Big Wheels The cheese lady cutting large wheels of cheeseFirst up was a Cave-Aged Gruyere from Switzerland – a raw cow’s milk cheese. The aging creates crystals giving the cheese a light crunchy texture and deep nutty taste. The wheels are a whopping 80 pounds. Super delicious and a fantastic candidate for best grilled cheese ever!

Fontina Fontal is a staple in North Italian pantries. It’s a perfect melting cheese. The Lady likes to use it in mac & cheese to make the cheese sauce creamier. I suspect it will be going in mine! Cheddars have a tendency to separate when heated, so a cheese like this will keep the sauce from breaking.

Next up was Emmental, the classic “Swiss” cheese, which bares zero resemblance to the sliced stuff you get hanging on a rack at the supermarket. Emmentaler has a protected origin designation so that the integrity of true Swiss Emmentaler can be maintained by its stringent standards. The wheels often weigh upwards of 150 pounds. Emmentaler is a brined cheese, so there is a slightly salty taste. Pure perfection.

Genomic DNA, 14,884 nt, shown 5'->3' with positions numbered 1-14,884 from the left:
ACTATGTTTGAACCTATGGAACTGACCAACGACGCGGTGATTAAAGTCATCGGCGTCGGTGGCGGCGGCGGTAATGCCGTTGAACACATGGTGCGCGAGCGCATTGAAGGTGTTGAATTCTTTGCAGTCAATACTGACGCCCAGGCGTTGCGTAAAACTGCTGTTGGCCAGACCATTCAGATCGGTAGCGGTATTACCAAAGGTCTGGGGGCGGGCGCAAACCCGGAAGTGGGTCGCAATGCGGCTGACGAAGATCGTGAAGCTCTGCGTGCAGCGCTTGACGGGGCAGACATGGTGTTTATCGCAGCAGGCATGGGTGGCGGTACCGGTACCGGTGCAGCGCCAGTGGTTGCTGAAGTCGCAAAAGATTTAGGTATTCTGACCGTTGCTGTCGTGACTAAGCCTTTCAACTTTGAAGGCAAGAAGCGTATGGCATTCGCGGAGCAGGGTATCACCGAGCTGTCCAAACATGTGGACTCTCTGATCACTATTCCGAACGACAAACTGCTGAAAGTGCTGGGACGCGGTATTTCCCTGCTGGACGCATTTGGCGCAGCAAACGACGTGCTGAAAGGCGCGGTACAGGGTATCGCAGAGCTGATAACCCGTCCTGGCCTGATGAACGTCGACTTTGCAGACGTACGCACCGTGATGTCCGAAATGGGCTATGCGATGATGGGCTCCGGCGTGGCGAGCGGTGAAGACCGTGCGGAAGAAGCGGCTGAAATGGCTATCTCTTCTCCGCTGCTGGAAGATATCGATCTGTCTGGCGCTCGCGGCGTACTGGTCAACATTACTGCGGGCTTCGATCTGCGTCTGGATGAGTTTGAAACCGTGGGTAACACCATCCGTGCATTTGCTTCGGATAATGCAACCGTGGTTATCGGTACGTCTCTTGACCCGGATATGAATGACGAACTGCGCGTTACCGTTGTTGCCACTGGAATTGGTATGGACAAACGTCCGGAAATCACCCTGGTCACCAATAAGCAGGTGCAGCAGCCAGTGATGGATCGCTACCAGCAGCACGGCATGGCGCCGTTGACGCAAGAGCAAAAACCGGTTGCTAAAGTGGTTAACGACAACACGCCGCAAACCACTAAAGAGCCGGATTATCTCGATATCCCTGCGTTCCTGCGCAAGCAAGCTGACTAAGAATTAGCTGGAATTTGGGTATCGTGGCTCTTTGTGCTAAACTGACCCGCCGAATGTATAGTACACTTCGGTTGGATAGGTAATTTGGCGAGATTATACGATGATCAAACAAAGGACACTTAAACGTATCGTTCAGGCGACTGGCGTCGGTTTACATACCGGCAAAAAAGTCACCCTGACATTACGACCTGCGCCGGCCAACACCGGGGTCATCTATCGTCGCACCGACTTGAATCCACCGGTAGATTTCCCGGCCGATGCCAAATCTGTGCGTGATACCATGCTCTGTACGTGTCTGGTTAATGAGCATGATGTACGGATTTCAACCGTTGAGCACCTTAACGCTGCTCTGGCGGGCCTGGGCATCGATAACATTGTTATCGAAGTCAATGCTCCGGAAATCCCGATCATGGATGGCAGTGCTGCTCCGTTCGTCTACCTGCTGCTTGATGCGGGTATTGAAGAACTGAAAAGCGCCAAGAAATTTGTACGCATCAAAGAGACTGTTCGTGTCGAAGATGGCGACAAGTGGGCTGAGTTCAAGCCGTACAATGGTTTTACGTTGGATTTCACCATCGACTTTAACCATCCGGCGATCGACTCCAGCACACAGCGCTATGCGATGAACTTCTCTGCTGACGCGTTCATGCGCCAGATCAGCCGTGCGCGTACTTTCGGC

Specialty Cheeses - some of my faves; wheel of cypress Grove Midnight Moon, Fontina and label from Pleasant Ridge ReserveAnd then we finished off with some Pleasant Ridge Reserve. Yum. One of Wisconsin’s most awarded cheeses, Pleasant Ridge is a raw milk cheese, made from the milk of a single herd, fed and managed using natural “Old World,” hand-crafted practices. As the cheese ages, its flavor becomes more complex and concentrated and is both musty and mushroomy. Often eaten as a table cheese, it is also an excellent recipe cheese.


I\'ll take that to go! Stacks of freshly cut wedges of cheese

While not on that day’s menu, I did have to squeak in a taste of truffled Gouda.  Melkbus is a raw milk Gouda made on small dairy farms around the Netherlands. Each style is numbered – this was #149, a buttery unpasteurized Gouda with Italian black truffles added to the curd before pressing.

O. M. G.